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In the wake of the terrorist attacks on September 11, 2001, federal law enforcement officials ordered hundreds of mostly Muslim, Arab, or South Asian illegal aliens to be taken into custody and detained. These detentions happened before officials demonstrated any particularized suspicion or knowledge that the detainees had any connection to terrorism, and many were held for months under "harsh conditions" that included repeated and random strip searches, 24-hour-lighted cells, and physical and psychological abuse.

Six of those detained filed a lawsuit against a group of federal officials including former Attorney General John Ashcroft, former Federal Bureau of Investigation Director Robert Mueller, and former Immigration and Naturalization Service Commissioner James Ziglar. But the Supreme Court dismissed those claims, ruling that federal officials are immune from such lawsuits.

Convicted sex offenders are subject to a variety of conditions on their probation or parole. Every state has a mandatory sex offender registry requirement, although time on the registry may vary. And courts have even allowed lifetime GPS monitoring of sex offenders. All of which is to say that the government and law enforcement have a lot of leeway when deciding how to punish and monitor sex offenders.

But North Carolina took that a step too far, apparently. The Supreme Court ruled yesterday that a state law banning registered sex offenders from social media sites like Facebook was unconstitutional.

The New Jersey town of Bernards Township has agreed to settle the two cases against it stemming from a dispute over whether a mosque could be built on a vacant lot. While the town claims that there was never any discriminatory intent, the lawsuit alleges a bewildering series of hurdles seemingly intended to prevent the mosque from ever being built.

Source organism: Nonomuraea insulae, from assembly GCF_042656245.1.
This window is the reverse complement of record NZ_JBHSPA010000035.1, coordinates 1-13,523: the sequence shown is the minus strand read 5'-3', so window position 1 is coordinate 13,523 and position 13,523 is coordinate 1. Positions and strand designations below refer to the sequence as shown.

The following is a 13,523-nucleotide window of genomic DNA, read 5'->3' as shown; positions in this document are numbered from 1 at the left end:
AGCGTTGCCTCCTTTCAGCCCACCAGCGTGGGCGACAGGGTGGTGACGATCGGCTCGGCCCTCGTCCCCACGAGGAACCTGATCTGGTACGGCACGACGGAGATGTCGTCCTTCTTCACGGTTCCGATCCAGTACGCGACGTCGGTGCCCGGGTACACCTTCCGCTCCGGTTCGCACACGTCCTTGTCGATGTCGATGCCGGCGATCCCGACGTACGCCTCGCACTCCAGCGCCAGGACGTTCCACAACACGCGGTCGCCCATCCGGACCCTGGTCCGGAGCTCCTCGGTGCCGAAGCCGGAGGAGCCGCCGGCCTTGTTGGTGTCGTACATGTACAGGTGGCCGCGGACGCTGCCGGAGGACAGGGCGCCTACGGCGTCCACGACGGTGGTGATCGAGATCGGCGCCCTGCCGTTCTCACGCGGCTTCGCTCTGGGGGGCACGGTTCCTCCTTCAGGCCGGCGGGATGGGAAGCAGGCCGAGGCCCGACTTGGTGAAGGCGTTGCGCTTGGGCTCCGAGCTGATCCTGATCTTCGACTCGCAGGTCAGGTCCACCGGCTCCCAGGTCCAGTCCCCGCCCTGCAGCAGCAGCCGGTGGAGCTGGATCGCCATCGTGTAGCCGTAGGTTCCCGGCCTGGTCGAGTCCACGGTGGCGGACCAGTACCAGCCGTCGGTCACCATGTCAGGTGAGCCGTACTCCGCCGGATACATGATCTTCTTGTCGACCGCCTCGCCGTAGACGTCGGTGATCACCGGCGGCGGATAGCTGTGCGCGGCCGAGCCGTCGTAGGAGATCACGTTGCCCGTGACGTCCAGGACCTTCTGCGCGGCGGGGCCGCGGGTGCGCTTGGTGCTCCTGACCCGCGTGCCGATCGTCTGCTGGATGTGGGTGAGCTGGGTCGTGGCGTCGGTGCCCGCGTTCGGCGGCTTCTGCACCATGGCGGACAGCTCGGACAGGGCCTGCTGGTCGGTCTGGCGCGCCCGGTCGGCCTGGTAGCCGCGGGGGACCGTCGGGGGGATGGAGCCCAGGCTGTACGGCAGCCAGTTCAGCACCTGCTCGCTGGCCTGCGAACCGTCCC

After the group seeking to build the mosque filed their case, which did not allege discrimination, the Department of Justice joined the suit, adding claims of religious discrimination directed at the Muslim group. The group, the Islamic Society of Basking Ridge, and the Department of Justice, agreed to a $3.25 million settlement with the township. Of the settlement, $1.5 million will go to the organization for damages, while the remaining $1.75 million will go to attorney fees and case costs.

A Seventh Circuit decision, issued on Tuesday, upheld the lower federal court's preliminary order to allow a transgender teen to use the bathroom that corresponds with his gender identity. The Wisconsin federal court ruled last year that Ashton "Ash" Whitaker could use the boys' restroom, and the school could not prevent or discipline him in any way for doing so.

On appeal, the court sided with Ash on nearly every single point, and even ruled that the case looked like a winner for Ash. The preliminary order allowing Ash to use the bathroom is known as a preliminary injunction. Courts do not grant these unless the party seeking it can immediately prove that they are going to win their case, and if the court doesn't issue the order, irreparable harm/damage will occur.

Yesterday, the Ninth Circuit Court of Appeals rejected a challenge to San Francisco's controversial law banning public nudity. The two plaintiffs seeking to overturn the law, Oxane "Gypsy" Taub, and George Davis, both faced prosecution under the law after donning nothing at all at the city's eccentric Bay to Breakers cross-city marathon, and at a local street fair in the city's foregone hippy epicenter, the Haight-Ashbury neighborhood.

Among San Francisco's many claims to fame, the casual attitude toward nudity is one that has fallen out of fashion, at least legally. In 2012, the city passed an ordinance requiring any person engaging in a public display of nudity to have obtained a parade permit first. In what is sure to be an upset to nudists everywhere, the ban has been ruled constitutional, and as such, isn't going anywhere, for the time being.